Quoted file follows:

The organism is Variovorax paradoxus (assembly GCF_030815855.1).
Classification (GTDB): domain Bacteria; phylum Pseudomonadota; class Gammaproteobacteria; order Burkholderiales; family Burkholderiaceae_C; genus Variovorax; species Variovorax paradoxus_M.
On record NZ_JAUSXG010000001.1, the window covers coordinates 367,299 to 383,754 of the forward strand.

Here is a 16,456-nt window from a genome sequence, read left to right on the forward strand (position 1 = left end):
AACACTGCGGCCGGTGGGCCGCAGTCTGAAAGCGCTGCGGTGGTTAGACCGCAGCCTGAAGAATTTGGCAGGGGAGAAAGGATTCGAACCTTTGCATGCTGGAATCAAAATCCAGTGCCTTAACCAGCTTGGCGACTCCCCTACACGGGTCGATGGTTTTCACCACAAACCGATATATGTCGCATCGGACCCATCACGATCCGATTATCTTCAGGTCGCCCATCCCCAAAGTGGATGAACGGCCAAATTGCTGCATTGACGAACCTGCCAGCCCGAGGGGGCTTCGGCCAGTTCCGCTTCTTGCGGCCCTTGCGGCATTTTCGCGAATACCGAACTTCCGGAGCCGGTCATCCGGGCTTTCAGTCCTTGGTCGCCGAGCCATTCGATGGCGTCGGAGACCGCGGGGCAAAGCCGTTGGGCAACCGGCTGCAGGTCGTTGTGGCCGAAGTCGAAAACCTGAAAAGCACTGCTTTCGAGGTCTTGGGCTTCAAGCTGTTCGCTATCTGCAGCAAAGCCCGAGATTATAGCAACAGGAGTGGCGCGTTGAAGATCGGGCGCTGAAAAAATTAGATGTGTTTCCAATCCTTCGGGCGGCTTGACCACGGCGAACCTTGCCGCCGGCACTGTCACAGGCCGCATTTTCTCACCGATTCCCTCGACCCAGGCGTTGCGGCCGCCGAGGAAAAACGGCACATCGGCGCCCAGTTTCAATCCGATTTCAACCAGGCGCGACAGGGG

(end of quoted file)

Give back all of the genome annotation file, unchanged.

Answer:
The organism is Variovorax paradoxus (assembly GCF_030815855.1).
Classification (GTDB): domain Bacteria; phylum Pseudomonadota; class Gammaproteobacteria; order Burkholderiales; family Burkholderiaceae_C; genus Variovorax; species Variovorax paradoxus_M.
On record NZ_JAUSXG010000001.1, the window covers coordinates 367,299 to 383,754 of the forward strand.

Here is a 16,456-nt window from a genome sequence, read left to right on the forward strand (position 1 = left end):
AACACTGCGGCCGGTGGGCCGCAGTCTGAAAGCGCTGCGGTGGTTAGACCGCAGCCTGAAGAATTTGGCAGGGGAGAAAGGATTCGAACCTTTGCATGCTGGAATCAAAATCCAGTGCCTTAACCAGCTTGGCGACTCCCCTACACGGGTCGATGGTTTTCACCACAAACCGATATATGTCGCATCGGACCCATCACGATCCGATTATCTTCAGGTCGCCCATCCCCAAAGTGGATGAACGGCCAAATTGCTGCATTGACGAACCTGCCAGCCCGAGGGGGCTTCGGCCAGTTCCGCTTCTTGCGGCCCTTGCGGCATTTTCGCGAATACCGAACTTCCGGAGCCGGTCATCCGGGCTTTCAGTCCTTGGTCGCCGAGCCATTCGATGGCGTCGGAGACCGCGGGGCAAAGCCGTTGGGCAACCGGCTGCAGGTCGTTGTGGCCGAAGTCGAAAACCTGAAAAGCACTGCTTTCGAGGTCTTGGGCTTCAAGCTGTTCGCTATCTGCAGCAAAGCCCGAGATTATAGCAACAGGAGTGGCGCGTTGAAGATCGGGCGCTGAAAAAATTAGATGTGTTTCCAATCCTTCGGGCGGCTTGACCACGGCGAACCTTGCCGCCGGCACTGTCACAGGCCGCATTTTCTCACCGATTCCCTCGACCCAGGCGTTGCGGCCGCCGAGGAAAAACGGCACATCGGCGCCCAGTTTCAATCCGATTTCAACCAGGCGCGACAGGGG